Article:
Authors: Tanya Landman
For Sally and Nigel:
explosion tore the night apart. Rifle fire answered a hail of mortars. Glass shattered. Buildings fell. Screams were drowned by a fresh wave of shelling.
On the hill above the town a ragged figure cowered behind a rock, terrified, desperate thoughts crashing so hard against each other that they seemed louder than the fighting below. Move. Get away. Now! Over the mountains. Across the border. Sleep? No! No rest. No food. Escape! Leave the horror. Blood. Fear. Stink of death. Leave it behind. Dead! So many dead! The men. Shot. Gone. All gone. Who is fighting now? Women? Children? Will the battle rage until the whole town is slaughtered?
Keeping low to the ground the figure moved, scurrying from rock to rock like a frightened rodent evading a bird of prey.
The world is big. Find somewhere. Make a new home. A new beginning. A fresh start. Go. Now. Go!
name is Poppy Fields. I’m not very keen on circuses. I’m not saying that the performers aren’t talented – I mean, there aren’t many people who can juggle and unicycle and eat fire; fewer still can walk a tightrope or turn a somersault or dangle ten metres above the ground suspended by their teeth. So you have to admire people who can. The trouble is, I don’t quite see the point of it all. It’s not like there’s a riveting storyline to follow. As far as I can see, a circus is just a load of people in spangly leotards showing off.
So when Brady Sparkles’s outfit came to town, why was I practically elbowing old ladies out of the queue so that Graham and I could get front-row seats?
It was because this particular circus was offering its audience something completely different. The posters promised that the first performance would end in Certain Death.
The advance publicity had started appearing two weeks before the circus arrived. It was the same every year: the caravans and lorries would always pitch up at our local park on the last Friday before the summer half-term holiday. They’d erect the big top (a pretty spectacular event in itself) and then do three days of performances, beginning with a Saturday matinee. My mum had taken me years ago, but we hadn’t been back since: one afternoon being blinded by cheesy grins and tangerine tans was enough as far as I was concerned.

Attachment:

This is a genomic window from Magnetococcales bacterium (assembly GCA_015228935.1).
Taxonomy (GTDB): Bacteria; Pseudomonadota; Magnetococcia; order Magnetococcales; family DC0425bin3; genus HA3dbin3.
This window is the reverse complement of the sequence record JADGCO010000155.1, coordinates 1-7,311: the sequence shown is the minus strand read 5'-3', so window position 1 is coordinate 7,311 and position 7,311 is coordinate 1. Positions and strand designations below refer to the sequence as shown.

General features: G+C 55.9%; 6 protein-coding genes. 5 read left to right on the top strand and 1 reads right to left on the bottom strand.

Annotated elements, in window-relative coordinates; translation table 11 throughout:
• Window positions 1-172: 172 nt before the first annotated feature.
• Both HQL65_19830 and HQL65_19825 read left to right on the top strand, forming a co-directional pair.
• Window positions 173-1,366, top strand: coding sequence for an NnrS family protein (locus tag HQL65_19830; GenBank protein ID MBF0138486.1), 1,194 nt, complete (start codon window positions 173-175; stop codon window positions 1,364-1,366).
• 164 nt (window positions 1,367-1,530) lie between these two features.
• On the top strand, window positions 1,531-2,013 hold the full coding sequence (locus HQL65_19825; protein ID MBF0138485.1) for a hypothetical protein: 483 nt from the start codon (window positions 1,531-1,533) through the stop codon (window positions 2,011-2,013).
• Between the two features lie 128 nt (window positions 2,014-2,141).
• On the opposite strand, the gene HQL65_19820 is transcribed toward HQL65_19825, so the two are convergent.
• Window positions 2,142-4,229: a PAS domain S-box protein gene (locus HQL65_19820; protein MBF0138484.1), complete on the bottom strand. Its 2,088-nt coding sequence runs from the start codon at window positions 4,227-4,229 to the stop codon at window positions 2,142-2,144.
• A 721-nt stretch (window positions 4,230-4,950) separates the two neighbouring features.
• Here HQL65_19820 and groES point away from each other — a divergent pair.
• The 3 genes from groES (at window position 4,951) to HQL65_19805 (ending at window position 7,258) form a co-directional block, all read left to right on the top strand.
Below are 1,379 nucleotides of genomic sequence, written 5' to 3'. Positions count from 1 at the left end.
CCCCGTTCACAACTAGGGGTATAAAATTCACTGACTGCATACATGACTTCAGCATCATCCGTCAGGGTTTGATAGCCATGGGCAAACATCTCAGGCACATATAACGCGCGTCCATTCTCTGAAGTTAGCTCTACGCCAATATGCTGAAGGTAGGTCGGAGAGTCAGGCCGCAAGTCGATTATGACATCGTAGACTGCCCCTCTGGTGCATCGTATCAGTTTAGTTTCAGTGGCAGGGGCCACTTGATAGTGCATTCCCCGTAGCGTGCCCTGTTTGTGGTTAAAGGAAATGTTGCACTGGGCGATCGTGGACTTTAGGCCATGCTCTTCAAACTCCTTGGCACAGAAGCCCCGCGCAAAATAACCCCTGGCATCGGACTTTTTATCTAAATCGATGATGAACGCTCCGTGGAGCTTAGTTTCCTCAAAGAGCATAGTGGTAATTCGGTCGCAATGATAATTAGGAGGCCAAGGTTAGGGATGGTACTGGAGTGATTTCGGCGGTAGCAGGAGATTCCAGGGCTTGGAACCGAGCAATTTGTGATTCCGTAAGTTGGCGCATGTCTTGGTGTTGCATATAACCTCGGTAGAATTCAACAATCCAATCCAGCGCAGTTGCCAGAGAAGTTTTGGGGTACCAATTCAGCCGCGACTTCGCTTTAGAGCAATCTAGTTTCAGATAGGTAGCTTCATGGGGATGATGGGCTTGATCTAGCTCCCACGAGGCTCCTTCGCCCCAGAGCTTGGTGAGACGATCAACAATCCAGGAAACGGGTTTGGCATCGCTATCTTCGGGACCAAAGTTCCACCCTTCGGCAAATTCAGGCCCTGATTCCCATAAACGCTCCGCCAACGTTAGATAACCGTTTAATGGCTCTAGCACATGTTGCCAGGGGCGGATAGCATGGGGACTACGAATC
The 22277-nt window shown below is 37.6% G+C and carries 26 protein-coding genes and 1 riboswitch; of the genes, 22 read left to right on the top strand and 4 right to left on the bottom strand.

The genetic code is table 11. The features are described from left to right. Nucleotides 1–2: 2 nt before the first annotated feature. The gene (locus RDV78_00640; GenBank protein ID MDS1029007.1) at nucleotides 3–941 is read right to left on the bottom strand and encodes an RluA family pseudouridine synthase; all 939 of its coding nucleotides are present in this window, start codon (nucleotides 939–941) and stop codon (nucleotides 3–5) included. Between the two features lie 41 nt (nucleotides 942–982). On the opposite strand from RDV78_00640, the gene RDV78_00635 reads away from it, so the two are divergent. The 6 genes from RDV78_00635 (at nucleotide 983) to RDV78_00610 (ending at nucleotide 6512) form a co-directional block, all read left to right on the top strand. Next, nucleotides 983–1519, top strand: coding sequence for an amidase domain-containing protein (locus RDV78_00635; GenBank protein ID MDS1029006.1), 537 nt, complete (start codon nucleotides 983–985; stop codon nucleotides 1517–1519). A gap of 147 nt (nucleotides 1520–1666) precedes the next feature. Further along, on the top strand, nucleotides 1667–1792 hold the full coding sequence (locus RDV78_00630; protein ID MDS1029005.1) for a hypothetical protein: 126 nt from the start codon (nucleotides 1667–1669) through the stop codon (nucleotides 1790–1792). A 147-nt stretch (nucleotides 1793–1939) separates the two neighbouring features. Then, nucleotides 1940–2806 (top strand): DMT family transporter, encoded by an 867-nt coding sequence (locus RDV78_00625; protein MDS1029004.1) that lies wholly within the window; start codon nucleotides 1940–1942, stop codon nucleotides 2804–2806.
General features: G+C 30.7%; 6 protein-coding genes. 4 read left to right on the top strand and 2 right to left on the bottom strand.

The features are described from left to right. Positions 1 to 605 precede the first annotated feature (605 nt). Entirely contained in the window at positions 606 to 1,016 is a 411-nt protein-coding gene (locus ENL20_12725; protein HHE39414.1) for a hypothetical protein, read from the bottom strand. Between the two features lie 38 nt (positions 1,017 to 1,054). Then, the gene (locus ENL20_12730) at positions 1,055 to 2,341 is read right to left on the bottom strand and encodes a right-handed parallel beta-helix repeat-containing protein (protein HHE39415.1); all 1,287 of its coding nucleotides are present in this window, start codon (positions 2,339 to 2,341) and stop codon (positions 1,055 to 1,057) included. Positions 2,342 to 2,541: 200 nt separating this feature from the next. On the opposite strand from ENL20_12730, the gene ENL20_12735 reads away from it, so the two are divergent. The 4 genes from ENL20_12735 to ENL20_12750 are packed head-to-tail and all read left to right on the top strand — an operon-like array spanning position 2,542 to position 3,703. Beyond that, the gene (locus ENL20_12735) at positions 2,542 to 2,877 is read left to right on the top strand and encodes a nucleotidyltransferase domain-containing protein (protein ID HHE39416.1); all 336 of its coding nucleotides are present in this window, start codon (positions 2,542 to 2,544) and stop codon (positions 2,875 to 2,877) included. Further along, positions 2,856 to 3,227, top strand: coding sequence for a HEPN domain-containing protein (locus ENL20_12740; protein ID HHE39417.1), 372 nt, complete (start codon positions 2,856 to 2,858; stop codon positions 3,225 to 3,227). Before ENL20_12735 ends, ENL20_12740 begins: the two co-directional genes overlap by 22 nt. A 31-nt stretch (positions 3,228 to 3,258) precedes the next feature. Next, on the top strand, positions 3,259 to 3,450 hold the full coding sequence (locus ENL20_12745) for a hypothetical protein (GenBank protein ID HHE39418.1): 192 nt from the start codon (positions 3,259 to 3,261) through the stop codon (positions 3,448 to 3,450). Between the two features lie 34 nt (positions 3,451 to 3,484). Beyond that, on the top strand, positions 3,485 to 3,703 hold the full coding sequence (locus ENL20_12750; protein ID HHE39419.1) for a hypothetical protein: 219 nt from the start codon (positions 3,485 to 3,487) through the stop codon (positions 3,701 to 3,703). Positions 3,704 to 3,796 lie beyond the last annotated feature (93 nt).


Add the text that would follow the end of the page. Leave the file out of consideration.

So on the way to Graham’s house I walked straight past the first poster without giving it so much as a glance. But a second one had been stuck on the wall of the bus shelter, and I ended up reading it while we waited for the bus to school.
DEBUT PERFORMANCE!!! NEVER BEFORE SEEN!!!!! IRENA, THE FLYING BALLERINA, PRESENTS HER HEART-STOPPING NEW ACT!!!!!!
“Whoever wrote that should be prosecuted for reckless use of exclamation marks,” I said. “Talk about squandering the planet’s resources. There’ll be a worldwide punctuation shortage if they’re not careful.”
Graham flashed one of his blink-and-you-miss-it grins. I turned back to the poster and read the last line.
WITHOUT A SAFETY NET, IRENA DEFIES GRAVITY AND FACES ALMOST CERTAIN DEATH!!!!!!!!